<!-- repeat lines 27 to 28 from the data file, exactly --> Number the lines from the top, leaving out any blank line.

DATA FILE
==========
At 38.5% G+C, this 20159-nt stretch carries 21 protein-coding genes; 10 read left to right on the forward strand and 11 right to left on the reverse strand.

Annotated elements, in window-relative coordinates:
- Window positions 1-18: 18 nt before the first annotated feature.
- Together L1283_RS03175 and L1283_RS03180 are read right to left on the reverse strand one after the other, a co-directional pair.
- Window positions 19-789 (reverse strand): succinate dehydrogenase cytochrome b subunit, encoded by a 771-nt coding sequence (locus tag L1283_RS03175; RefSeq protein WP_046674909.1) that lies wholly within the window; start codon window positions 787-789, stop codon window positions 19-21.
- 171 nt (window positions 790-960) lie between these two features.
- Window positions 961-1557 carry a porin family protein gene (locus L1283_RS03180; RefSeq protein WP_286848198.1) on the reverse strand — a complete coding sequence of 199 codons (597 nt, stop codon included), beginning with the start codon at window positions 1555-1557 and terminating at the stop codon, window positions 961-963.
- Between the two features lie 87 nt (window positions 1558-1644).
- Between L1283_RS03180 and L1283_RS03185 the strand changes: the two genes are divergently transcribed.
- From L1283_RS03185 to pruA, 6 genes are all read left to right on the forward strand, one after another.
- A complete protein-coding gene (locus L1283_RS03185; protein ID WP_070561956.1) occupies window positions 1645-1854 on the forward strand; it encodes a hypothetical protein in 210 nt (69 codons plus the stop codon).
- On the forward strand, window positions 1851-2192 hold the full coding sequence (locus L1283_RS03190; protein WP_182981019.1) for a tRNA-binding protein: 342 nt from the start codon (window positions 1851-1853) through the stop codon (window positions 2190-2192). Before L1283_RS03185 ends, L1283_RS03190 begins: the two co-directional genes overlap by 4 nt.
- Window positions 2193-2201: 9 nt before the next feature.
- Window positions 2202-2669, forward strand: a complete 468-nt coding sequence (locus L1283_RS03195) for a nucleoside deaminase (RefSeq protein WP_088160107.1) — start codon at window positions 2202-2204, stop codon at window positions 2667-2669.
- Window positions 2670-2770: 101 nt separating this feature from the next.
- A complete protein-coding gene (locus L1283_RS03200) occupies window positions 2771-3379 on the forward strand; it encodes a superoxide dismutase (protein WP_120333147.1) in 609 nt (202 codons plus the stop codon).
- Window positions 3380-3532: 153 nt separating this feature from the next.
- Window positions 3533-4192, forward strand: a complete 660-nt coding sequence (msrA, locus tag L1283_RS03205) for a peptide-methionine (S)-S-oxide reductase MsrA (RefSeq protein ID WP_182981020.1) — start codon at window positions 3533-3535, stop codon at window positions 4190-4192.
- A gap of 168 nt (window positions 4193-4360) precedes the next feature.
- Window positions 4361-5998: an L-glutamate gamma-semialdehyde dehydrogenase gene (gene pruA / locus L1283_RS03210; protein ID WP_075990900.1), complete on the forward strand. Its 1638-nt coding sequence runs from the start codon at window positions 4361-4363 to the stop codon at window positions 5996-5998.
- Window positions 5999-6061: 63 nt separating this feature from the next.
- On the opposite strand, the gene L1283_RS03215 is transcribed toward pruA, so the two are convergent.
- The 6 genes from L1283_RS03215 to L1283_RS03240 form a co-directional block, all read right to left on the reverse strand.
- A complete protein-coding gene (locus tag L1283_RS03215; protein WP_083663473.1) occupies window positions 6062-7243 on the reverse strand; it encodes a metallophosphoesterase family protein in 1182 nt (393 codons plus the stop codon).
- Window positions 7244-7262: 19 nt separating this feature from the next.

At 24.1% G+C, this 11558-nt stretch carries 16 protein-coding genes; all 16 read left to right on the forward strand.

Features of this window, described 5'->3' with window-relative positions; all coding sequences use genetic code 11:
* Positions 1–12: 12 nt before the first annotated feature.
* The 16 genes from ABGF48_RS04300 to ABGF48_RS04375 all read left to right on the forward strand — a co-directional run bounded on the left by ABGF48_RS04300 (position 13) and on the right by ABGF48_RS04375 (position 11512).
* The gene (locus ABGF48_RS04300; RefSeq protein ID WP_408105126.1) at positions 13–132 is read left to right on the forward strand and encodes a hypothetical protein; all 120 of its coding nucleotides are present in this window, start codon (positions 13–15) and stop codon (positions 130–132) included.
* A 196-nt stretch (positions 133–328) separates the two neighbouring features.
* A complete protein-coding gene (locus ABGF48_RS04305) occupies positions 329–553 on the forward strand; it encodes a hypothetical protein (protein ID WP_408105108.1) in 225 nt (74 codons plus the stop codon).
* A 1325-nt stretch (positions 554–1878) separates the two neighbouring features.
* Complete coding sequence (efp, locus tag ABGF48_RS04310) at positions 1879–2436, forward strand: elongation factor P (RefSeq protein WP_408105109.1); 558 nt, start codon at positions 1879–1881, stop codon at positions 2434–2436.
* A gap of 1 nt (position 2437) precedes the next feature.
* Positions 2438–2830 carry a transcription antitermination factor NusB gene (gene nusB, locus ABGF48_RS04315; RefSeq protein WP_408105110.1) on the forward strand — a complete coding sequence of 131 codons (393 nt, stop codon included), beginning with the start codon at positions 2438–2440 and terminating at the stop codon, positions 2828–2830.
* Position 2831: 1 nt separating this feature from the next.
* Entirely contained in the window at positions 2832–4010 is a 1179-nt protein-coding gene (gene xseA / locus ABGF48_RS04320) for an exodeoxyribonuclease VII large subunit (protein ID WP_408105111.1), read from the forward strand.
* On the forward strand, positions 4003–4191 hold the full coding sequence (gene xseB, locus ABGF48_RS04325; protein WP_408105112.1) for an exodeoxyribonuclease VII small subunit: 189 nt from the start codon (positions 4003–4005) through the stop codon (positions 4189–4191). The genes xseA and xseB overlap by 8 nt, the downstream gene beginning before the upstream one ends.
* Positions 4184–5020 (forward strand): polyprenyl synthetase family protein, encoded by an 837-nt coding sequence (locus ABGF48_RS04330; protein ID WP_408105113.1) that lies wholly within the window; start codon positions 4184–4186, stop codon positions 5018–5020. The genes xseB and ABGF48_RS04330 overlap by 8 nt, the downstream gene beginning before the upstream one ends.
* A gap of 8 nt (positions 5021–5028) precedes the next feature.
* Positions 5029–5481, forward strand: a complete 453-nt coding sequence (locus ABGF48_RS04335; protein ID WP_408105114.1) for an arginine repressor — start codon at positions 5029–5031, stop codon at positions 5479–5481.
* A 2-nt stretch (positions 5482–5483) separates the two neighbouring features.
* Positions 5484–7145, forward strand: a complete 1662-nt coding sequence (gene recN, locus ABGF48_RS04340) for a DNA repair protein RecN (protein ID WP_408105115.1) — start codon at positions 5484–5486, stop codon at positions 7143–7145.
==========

Features of this window, described 5'->3' with window-relative positions; all coding sequences use genetic code 11:
* Positions 1–12: 12 nt before the first annotated feature.